Emerging Drugs and Targets for Alzheimer’s Disease: Volume 1: Beta-Amyloid, Tau Protein and Glucose Metabolism Editor: Ana Martinez

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07 May 2010
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Alzheimer's disease is the most prevalent neurodegenerative disorder in the elderly. A recent study from the Bloomberg School of Public Health recently estimated that over 26 million people were living with the disease in 2006 and that the global prevalence of the disease will grow to 106 million by 2050. By that time, 43 per cent of those living with the disease will need high-level care, equivalent to that of a nursing home. However, even if modest advances in preventing or delaying the disease's progression were made, it could have a huge impact on global public health. According to this study, interventions that could delay the onset of the disease by as little as one year would reduce the prevalence of the disease by 12 million fewer cases in 2050. These figures reinforce how important it is to find an effective intervention for Alzheimer's disease.

Emerging Drugs and Targets for Alzheimer's Disease collects some of the most outstanding examples of new drugs currently under pharmaceutical development or new targets in the validation process that will reach the Alzheimer's drug market over the next few years as disease modifying drugs. Written by a team of distinguished experts Volume 1: Beta-Amyloid, Tau Protein and Glucose Metabolism is an essential resource for scientists in the pharmaceutical and biotechnology industries and academics working in the neurosciences field.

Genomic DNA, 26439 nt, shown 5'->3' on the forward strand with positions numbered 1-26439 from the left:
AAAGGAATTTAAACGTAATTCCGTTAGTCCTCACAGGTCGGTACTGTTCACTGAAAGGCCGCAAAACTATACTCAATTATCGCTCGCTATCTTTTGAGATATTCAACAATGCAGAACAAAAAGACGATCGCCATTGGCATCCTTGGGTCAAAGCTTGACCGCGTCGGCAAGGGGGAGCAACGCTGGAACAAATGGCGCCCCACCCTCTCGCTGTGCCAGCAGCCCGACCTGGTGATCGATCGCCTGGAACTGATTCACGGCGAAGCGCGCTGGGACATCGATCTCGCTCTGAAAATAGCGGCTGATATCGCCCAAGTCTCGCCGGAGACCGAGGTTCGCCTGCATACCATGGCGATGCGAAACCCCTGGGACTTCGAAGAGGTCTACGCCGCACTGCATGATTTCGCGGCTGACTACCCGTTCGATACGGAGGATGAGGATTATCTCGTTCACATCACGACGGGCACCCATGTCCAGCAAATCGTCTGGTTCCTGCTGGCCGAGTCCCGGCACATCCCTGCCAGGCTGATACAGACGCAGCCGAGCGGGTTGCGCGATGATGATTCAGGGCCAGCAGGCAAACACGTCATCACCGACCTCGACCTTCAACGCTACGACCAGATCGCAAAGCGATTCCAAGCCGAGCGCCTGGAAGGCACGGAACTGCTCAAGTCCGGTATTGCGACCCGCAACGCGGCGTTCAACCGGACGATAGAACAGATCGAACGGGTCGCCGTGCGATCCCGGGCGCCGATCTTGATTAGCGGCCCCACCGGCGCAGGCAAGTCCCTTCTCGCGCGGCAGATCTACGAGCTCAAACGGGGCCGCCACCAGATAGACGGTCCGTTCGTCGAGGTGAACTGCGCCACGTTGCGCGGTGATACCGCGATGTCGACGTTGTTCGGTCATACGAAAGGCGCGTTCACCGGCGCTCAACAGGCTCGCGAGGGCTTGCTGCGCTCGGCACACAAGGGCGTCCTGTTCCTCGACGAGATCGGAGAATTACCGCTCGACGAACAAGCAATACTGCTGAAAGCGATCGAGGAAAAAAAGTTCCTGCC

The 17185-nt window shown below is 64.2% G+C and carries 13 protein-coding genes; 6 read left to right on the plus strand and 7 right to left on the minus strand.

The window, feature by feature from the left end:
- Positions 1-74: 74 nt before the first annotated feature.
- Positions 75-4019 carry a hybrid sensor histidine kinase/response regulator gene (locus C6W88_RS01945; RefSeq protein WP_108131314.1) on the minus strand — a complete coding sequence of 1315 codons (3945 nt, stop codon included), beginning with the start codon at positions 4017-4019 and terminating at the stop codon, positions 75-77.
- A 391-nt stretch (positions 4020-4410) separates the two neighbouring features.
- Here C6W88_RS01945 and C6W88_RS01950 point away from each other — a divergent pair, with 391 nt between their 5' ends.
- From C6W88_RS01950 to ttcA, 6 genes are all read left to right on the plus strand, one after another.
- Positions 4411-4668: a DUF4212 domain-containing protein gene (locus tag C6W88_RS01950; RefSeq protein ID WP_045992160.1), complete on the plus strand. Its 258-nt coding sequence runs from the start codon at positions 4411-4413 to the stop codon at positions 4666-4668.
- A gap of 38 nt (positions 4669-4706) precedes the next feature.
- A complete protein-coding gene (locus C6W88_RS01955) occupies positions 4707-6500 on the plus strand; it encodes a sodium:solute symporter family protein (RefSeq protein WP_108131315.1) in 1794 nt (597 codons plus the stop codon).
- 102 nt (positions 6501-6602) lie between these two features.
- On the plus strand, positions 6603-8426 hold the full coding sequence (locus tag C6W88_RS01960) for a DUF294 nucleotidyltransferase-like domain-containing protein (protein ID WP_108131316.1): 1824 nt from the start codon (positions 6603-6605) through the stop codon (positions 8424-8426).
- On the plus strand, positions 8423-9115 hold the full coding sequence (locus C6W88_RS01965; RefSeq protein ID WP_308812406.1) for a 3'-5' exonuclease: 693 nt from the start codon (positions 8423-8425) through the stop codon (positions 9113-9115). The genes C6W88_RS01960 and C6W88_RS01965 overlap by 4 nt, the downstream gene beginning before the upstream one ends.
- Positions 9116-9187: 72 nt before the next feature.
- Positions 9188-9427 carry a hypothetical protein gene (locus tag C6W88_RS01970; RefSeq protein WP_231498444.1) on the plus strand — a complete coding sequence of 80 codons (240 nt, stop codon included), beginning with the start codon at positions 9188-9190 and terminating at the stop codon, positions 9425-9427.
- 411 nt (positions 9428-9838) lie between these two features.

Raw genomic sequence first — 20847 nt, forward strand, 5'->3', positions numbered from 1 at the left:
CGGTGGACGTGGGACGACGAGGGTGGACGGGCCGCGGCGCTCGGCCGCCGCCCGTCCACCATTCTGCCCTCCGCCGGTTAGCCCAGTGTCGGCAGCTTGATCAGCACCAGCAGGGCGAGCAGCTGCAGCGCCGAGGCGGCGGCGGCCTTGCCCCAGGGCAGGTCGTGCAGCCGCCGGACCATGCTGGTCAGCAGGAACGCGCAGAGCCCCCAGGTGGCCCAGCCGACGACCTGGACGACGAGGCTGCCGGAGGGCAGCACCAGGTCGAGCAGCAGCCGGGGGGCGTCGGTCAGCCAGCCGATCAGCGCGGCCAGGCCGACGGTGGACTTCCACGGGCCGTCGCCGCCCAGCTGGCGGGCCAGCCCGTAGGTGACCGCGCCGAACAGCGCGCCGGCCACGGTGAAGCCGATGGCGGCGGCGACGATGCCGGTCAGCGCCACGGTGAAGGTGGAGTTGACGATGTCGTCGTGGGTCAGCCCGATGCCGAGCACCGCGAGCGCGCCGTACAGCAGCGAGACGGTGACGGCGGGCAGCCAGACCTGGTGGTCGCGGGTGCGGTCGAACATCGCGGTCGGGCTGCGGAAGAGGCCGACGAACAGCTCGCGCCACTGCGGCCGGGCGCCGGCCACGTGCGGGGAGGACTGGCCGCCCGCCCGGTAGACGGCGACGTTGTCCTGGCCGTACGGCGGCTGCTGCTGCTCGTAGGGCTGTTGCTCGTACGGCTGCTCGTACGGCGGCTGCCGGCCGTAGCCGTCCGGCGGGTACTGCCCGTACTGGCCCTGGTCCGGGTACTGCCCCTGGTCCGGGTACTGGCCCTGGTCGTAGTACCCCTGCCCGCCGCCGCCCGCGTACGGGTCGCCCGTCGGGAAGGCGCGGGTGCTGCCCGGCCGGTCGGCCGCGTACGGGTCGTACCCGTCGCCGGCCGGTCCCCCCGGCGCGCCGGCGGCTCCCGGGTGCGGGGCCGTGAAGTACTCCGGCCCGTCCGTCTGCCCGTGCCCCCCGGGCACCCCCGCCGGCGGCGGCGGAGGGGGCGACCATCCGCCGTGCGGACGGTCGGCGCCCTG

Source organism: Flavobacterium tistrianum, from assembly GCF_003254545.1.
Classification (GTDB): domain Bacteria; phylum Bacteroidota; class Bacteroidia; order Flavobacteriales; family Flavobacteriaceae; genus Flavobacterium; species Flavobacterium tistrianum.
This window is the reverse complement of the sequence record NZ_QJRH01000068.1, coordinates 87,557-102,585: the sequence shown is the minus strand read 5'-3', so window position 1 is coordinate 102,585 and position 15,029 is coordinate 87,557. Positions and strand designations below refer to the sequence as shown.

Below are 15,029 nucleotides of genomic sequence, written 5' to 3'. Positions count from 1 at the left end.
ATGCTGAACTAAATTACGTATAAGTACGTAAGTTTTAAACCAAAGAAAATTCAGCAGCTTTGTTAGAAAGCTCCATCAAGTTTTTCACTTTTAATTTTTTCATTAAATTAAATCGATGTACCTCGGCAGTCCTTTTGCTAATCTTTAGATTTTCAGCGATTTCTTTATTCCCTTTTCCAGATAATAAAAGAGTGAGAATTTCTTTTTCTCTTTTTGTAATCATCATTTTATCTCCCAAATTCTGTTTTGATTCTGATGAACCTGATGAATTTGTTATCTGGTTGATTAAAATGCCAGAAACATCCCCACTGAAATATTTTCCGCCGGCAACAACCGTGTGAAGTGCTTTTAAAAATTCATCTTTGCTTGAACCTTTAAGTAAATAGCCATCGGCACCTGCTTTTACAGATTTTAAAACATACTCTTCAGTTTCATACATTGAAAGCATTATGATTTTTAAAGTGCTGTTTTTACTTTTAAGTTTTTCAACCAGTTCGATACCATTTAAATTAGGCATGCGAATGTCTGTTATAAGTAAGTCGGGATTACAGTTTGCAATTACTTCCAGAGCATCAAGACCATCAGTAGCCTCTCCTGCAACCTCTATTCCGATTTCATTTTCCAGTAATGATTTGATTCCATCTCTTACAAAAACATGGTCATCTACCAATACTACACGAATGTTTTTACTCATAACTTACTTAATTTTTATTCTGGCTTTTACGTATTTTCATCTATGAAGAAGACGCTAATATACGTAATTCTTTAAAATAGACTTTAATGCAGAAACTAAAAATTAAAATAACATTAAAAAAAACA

From the book series:
Drug Discovery

Author information

Ana Martinez obtained her PhD in Organic Chemistry from the Complutense University of Madrid before becoming a researcher at the Medicinal Chemistry Institute of the Spanish National Council for Research (CSIC). Since 1995, her interests have focused on neurodegenerative disorders and she has led numerous research projects on the medicinal chemistry and rational drug design with the aim of finding new treatments for Alzheimer's disease. In February 2002, she joined NeuroPharma (now NOSCIRA) as R&D Director where she led projects from the discovery of potential new therapies to the final proof of concept in animal models. In February 2008, she returned to her academic position at the Medicinal Chemistry Institute (CSIC) leading several projects on neurodegenerative disease therapies and acting as an external scientific advisor to a number of pharmaceutical companies. Her main areas of research currently involve GSK-3 inhibitors and dual binding site acetylcholinesterase inhibitors. She has authored over a hundred and fifty scientific publications and has more than twenty active patents in the field.